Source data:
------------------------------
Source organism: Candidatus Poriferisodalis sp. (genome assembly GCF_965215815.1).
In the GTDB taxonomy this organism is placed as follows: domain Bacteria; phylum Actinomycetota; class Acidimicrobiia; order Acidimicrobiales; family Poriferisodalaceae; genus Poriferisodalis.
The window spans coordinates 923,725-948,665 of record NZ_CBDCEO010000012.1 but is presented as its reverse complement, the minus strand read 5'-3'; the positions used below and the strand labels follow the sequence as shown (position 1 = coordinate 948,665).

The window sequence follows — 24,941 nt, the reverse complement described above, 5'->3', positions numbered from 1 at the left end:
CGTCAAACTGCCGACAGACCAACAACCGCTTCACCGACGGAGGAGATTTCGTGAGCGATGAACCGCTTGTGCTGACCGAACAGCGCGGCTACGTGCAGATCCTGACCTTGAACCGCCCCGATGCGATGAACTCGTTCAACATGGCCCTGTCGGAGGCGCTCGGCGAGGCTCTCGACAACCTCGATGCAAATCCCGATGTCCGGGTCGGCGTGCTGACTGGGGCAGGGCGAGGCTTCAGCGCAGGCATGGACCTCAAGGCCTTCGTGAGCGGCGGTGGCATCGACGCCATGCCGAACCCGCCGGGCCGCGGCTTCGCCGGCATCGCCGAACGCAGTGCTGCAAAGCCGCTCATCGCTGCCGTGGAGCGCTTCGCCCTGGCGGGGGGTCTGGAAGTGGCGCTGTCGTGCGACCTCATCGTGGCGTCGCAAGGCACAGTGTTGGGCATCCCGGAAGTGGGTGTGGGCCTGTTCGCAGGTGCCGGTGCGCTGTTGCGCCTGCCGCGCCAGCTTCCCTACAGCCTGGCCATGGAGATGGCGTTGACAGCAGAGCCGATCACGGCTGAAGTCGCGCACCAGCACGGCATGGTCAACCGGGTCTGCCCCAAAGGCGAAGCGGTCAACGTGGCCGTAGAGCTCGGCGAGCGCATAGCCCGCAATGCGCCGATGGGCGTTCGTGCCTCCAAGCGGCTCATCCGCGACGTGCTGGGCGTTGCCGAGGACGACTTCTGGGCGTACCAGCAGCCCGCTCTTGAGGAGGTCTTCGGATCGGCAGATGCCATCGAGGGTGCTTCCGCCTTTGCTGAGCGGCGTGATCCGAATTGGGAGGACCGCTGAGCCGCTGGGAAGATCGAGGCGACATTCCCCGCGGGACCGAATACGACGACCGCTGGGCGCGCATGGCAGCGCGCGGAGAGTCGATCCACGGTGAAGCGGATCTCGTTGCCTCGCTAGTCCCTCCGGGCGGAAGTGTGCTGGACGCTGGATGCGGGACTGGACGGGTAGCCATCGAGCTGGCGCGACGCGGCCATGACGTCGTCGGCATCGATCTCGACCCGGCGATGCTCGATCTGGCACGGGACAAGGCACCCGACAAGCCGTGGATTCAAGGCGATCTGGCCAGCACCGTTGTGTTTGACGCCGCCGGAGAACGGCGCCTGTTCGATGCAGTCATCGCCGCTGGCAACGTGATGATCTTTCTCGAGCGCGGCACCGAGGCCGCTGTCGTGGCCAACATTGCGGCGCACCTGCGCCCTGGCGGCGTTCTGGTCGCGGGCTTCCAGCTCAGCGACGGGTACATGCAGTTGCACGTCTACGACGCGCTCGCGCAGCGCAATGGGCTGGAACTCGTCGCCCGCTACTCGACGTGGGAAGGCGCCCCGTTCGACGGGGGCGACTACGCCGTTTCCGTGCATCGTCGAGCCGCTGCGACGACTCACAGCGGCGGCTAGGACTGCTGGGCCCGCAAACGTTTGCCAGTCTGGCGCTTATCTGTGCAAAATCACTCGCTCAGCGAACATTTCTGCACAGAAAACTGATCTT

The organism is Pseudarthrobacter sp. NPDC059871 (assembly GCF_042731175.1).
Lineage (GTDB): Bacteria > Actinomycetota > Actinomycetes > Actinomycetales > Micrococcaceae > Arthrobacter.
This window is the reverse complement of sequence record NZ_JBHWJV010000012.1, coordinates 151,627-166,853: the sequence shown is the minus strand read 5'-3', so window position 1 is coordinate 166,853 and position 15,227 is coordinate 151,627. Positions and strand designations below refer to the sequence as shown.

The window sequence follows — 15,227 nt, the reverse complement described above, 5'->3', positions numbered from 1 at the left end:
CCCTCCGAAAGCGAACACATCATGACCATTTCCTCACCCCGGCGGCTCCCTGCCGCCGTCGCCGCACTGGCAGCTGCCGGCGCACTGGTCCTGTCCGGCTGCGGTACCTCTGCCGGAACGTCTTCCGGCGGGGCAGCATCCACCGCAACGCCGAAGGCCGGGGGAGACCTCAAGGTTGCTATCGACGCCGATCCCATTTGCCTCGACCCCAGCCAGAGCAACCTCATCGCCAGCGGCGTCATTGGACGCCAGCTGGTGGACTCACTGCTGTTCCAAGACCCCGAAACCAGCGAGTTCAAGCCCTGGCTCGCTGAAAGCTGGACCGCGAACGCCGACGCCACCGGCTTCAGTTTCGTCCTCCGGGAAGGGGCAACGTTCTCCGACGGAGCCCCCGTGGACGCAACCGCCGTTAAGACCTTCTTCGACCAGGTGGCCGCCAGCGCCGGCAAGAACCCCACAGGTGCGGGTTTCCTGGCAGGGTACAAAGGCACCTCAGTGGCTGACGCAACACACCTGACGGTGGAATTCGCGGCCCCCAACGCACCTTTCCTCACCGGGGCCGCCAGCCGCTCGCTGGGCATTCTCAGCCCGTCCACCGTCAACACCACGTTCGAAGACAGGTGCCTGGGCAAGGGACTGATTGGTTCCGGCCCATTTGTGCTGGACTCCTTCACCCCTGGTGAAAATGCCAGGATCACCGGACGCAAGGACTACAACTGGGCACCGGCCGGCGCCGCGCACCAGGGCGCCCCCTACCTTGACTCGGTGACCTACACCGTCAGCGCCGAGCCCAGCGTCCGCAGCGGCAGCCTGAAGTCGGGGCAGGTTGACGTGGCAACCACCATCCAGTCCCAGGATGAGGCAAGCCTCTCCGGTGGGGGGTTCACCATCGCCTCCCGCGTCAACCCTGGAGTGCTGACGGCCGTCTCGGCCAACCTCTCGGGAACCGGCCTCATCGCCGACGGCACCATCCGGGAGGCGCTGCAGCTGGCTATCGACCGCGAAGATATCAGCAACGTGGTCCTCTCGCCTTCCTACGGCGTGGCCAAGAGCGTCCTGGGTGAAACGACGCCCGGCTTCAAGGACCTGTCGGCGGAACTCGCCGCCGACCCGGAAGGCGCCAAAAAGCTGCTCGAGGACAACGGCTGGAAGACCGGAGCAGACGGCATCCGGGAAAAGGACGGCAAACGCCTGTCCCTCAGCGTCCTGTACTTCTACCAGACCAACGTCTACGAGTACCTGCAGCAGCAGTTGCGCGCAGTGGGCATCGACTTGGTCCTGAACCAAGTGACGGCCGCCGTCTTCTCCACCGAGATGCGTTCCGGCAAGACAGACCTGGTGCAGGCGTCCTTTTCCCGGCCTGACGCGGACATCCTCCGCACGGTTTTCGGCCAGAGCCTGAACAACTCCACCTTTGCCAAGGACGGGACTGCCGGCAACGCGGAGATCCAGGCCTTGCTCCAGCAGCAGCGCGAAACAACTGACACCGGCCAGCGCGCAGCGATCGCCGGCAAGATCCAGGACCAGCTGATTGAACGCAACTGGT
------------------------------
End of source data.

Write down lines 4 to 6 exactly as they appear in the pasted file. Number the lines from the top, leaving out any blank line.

The window sequence follows — 24,941 nt, the reverse complement described above, 5'->3', positions numbered from 1 at the left end:
CGTCAAACTGCCGACAGACCAACAACCGCTTCACCGACGGAGGAGATTTCGTGAGCGATGAACCGCTTGTGCTGACCGAACAGCGCGGCTACGTGCAGATCCTGACCTTGAACCGCCCCGATGCGATGAACTCGTTCAACATGGCCCTGTCGGAGGCGCTCGGCGAGGCTCTCGACAACCTCGATGCAAATCCCGATGTCCGGGTCGGCGTGCTGACTGGGGCAGGGCGAGGCTTCAGCGCAGGCATGGACCTCAAGGCCTTCGTGAGCGGCGGTGGCATCGACGCCATGCCGAACCCGCCGGGCCGCGGCTTCGCCGGCATCGCCGAACGCAGTGCTGCAAAGCCGCTCATCGCTGCCGTGGAGCGCTTCGCCCTGGCGGGGGGTCTGGAAGTGGCGCTGTCGTGCGACCTCATCGTGGCGTCGCAAGGCACAGTGTTGGGCATCCCGGAAGTGGGTGTGGGCCTGTTCGCAGGTGCCGGTGCGCTGTTGCGCCTGCCGCGCCAGCTTCCCTACAGCCTGGCCATGGAGATGGCGTTGACAGCAGAGCCGATCACGGCTGAAGTCGCGCACCAGCACGGCATGGTCAACCGGGTCTGCCCCAAAGGCGAAGCGGTCAACGTGGCCGTAGAGCTCGGCGAGCGCATAGCCCGCAATGCGCCGATGGGCGTTCGTGCCTCCAAGCGGCTCATCCGCGACGTGCTGGGCGTTGCCGAGGACGACTTCTGGGCGTACCAGCAGCCCGCTCTTGAGGAGGTCTTCGGATCGGCAGATGCCATCGAGGGTGCTTCCGCCTTTGCTGAGCGGCGTGATCCGAATTGGGAGGACCGCTGAGCCGCTGGGAAGATCGAGGCGACATTCCCCGCGGGACCGAATACGACGACCGCTGGGCGCGCATGGCAGCGCGCGGAGAGTCGATCCACGGTGAAGCGGATCTCGTTGCCTCGCTAGTCCCTCCGGGCGGAAGTGTGCTGGACGCTGGATGCGGGACTGGACGGGTAGCCATCGAGCTGGCGCGACGCGGCCATGACGTCGTCGGCATCGATCTCGACCCGGCGATGCTCGATCTGGCACGGGACAAGGCACCCGACAAGCCGTGGATTCAAGGCGATCTGGCCAGCACCGTTGTGTTTGACGCCGCCGGAGAACGGCGCCTGTTCGATGCAGTCATCGCCGCTGGCAACGTGATGATCTTTCTCGAGCGCGGCACCGAGGCCGCTGTCGTGGCCAACATTGCGGCGCACCTGCGCCCTGGCGGCGTTCTGGTCGCGGGCTTCCAGCTCAGCGACGGGTACATGCAGTTGCACGTCTACGACGCGCTCGCGCAGCGCAATGGGCTGGAACTCGTCGCCCGCTACTCGACGTGGGAAGGCGCCCCGTTCGACGGGGGCGACTACGCCGTTTCCGTGCATCGTCGAGCCGCTGCGACGACTCACAGCGGCGGCTAGGACTGCTGGGCCCGCAAACGTTTGCCAGTCTGGCGCTTATCTGTGCAAAATCACTCGCTCAGCGAACATTTCTGCACAGAAAACTGATCTT

The organism is Pseudarthrobacter sp. NPDC059871 (assembly GCF_042731175.1).